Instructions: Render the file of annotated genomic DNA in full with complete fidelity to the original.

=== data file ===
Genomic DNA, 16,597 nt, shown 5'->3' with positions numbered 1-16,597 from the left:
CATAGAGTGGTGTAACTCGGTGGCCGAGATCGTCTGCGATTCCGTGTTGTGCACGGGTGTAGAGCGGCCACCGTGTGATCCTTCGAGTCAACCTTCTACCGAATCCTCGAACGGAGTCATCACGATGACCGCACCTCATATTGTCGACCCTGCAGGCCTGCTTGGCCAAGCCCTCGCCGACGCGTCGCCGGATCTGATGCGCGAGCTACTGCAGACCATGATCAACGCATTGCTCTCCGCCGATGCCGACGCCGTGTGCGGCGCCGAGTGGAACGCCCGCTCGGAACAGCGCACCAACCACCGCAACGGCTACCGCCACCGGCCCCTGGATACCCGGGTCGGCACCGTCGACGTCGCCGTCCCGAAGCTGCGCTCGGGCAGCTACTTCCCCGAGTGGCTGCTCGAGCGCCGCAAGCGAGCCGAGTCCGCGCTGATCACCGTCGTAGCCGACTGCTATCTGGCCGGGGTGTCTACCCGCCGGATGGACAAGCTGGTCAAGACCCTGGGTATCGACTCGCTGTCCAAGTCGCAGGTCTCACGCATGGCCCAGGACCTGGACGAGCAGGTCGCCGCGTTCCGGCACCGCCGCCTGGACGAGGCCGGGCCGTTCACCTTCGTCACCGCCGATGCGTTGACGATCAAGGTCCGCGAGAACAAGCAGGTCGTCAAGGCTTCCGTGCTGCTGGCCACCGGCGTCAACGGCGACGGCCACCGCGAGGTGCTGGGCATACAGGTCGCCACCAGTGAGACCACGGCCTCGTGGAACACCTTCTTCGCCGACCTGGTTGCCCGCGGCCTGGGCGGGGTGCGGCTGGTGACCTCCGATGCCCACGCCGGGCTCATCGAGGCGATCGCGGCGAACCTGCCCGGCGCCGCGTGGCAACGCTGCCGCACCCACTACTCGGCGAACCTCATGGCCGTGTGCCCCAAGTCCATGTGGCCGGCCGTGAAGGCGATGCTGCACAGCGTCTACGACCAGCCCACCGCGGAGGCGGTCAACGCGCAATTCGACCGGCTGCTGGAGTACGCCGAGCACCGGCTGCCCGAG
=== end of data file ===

Genomic DNA, 16,597 nt, shown 5'->3' with positions numbered 1-16,597 from the left:
CATAGAGTGGTGTAACTCGGTGGCCGAGATCGTCTGCGATTCCGTGTTGTGCACGGGTGTAGAGCGGCCACCGTGTGATCCTTCGAGTCAACCTTCTACCGAATCCTCGAACGGAGTCATCACGATGACCGCACCTCATATTGTCGACCCTGCAGGCCTGCTTGGCCAAGCCCTCGCCGACGCGTCGCCGGATCTGATGCGCGAGCTACTGCAGACCATGATCAACGCATTGCTCTCCGCCGATGCCGACGCCGTGTGCGGCGCCGAGTGGAACGCCCGCTCGGAACAGCGCACCAACCACCGCAACGGCTACCGCCACCGGCCCCTGGATACCCGGGTCGGCACCGTCGACGTCGCCGTCCCGAAGCTGCGCTCGGGCAGCTACTTCCCCGAGTGGCTGCTCGAGCGCCGCAAGCGAGCCGAGTCCGCGCTGATCACCGTCGTAGCCGACTGCTATCTGGCCGGGGTGTCTACCCGCCGGATGGACAAGCTGGTCAAGACCCTGGGTATCGACTCGCTGTCCAAGTCGCAGGTCTCACGCATGGCCCAGGACCTGGACGAGCAGGTCGCCGCGTTCCGGCACCGCCGCCTGGACGAGGCCGGGCCGTTCACCTTCGTCACCGCCGATGCGTTGACGATCAAGGTCCGCGAGAACAAGCAGGTCGTCAAGGCTTCCGTGCTGCTGGCCACCGGCGTCAACGGCGACGGCCACCGCGAGGTGCTGGGCATACAGGTCGCCACCAGTGAGACCACGGCCTCGTGGAACACCTTCTTCGCCGACCTGGTTGCCCGCGGCCTGGGCGGGGTGCGGCTGGTGACCTCCGATGCCCACGCCGGGCTCATCGAGGCGATCGCGGCGAACCTGCCCGGCGCCGCGTGGCAACGCTGCCGCACCCACTACTCGGCGAACCTCATGGCCGTGTGCCCCAAGTCCATGTGGCCGGCCGTGAAGGCGATGCTGCACAGCGTCTACGACCAGCCCACCGCGGAGGCGGTCAACGCGCAATTCGACCGGCTGCTGGAGTACGCCGAGCACCGGCTGCCCGAG